National Oceanic and
Atmospheric Administration
United States Department of Commerce


FY 1987

Evaporative cooling of the western equatorial Pacific Ocean by anomalous winds

Meyers, G., J.R. Donguy, and R.K. Reed

Nature, 323(6088), 523–526, doi: 10.1038/323523a0 (1986)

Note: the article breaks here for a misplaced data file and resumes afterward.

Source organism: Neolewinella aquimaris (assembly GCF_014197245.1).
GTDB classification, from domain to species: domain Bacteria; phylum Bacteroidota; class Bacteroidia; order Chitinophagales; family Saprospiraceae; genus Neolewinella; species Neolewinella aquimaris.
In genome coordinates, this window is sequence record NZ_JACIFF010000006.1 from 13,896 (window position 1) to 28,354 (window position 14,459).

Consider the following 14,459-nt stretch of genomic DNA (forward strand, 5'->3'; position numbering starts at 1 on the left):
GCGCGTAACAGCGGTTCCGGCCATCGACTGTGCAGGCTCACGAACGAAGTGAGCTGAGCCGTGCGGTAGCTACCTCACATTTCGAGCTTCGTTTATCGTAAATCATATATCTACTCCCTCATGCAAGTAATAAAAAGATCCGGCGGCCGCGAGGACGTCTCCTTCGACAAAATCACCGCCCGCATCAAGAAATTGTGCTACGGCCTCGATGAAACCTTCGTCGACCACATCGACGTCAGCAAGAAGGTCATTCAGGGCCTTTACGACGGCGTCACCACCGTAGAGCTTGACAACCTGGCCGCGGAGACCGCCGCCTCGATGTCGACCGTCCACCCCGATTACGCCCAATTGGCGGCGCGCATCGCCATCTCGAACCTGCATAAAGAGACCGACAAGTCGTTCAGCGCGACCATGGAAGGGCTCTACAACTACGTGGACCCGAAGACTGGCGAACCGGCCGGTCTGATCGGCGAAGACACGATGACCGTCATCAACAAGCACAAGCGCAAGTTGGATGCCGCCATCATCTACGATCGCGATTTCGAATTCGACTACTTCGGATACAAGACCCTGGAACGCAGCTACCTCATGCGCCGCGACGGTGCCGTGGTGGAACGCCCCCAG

Global climate anomalies during El Niño/Southern Oscillation (ENSO) episodes are controlled by anomalous patterns of sea surface temperature (SST) in the equatorial Pacific Ocean. Many studies during the past decade have indicated that warming of the eastern Pacific is caused by advection and downwelling associated with anomalous eastward currents. Cooling of the western Pacific is probably not caused by an analogous process because zonal temperature gradients are small west of the dateline. We have searched for an explanation of the cooling because relatively small temperature changes in the west can be important in influencing the atmospheric general circulation. Here we compare oceanic heat storage observed by expendable bathythermographs during 1979-83 with local processes in the heat budget, including various surface fluxes and mixing. The results show that cooling during 1982-83 was caused by evaporation due to anomalous meridional wind. The anomalous wind field in the region had been noted earlier by Harrison.

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